Saudi Paupers and Afghan Needs
Shouldn’t oil-rich Saudi Arabia lead the financing effort to rebuild Afghanistan?
January 21, 2002
If there was ever an historic moment for wealthy Saudi Arabia to do something for the cause of Muslim solidarity, that moment is clearly now. But so far, the world has not been stunned by major aid announcements coming from the Saudis.
A key reason for Saudi stinginess is that alarms are sounding over the country’s finances. The Saudi budget deficit for 2001 hit $7 billion (more than ten percent of state revenues). And the total debt burden is likely to top $180 billion by the end of 2002.
Oil production cutbacks — undertaken to try and shore up the oil price — signal that no relief is coming from the oil sector, which provides over 90 percent of Saudi Arabia’s revenues.
And the new agreement with the five other members of the Gulf Cooperation Council — a grouping of Gulf states designed to enhance regional cooperation — won’t help either. The council, which also includes Kuwait, Qatar, Bahrain, Oman and the United Arab Emirates, has a laudable economic purpose, namely to set up a free trade zone. The new agreement, however, will slash future government revenues presently obtained through charging import duties.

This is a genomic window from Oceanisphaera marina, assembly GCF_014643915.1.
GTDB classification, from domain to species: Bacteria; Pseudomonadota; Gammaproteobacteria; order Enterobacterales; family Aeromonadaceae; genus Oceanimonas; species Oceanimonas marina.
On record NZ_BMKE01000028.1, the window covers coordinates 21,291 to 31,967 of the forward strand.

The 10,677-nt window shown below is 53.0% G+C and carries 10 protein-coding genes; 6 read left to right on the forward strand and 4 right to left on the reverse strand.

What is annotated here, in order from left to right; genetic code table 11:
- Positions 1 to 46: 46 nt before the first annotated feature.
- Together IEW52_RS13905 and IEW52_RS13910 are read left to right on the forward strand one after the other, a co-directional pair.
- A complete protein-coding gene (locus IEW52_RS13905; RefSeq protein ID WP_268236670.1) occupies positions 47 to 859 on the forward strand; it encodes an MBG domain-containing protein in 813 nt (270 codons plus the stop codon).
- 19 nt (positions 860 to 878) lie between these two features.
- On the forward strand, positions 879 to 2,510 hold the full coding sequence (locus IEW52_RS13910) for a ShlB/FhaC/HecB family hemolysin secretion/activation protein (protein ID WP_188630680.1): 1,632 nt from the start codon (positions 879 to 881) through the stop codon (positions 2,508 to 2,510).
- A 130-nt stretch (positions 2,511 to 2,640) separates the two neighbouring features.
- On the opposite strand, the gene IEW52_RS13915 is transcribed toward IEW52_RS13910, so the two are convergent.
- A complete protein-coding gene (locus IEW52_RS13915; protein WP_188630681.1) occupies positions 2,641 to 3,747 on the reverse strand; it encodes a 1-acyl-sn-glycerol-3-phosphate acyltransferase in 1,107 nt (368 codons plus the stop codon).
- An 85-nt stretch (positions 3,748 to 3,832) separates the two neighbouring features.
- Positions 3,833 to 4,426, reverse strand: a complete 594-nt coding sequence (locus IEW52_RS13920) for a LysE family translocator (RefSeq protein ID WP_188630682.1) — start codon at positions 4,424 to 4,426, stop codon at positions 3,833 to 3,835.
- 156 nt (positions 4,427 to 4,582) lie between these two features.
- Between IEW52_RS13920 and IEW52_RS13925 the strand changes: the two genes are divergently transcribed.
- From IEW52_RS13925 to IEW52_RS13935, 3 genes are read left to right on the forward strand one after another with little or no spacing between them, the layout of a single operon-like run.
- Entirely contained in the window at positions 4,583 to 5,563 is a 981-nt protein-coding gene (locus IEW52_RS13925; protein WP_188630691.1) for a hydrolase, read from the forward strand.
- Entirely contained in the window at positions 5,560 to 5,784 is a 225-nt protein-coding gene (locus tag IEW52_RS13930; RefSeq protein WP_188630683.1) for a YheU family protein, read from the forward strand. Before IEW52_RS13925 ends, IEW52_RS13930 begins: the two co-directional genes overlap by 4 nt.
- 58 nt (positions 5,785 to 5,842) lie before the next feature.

After promising only three months ago that there would be no budget deficit this year, the Saudi government has a big hole where its credibility used to be. The problem is less financial than political — and demographic.
Twenty years ago, there were 7 million Saudis with an average income per head of $25,000 a year. There are now 14 million Saudis with a per capita annual income of just under $10,000 a year. This slide spells trouble.
And it leaves very little money even for the presumably richest of the Arab countries to support Afghans in their dire need. All of that must leave a stale taste in the mouth not just of destitute Afghanis, but of the world community at large.
After all, private Saudi foundations have funded some of the Al-Quaeda network of destruction. It would be nice to see that private Saudi wealth — still phenomenal despite poorer public finances — used to sow the seeds of construction, and not destruction.
Senior Director of the Global Business Policy Council Martin Walker is the Senior Director of the Global Business Policy Council, a private think-tank for CEOs founded by the A T Kearney business consultancy. He is also a syndicated columnist and Editor-in-Chief Emeritus of United Press International. Previously, in his 25 years as a journalist with […]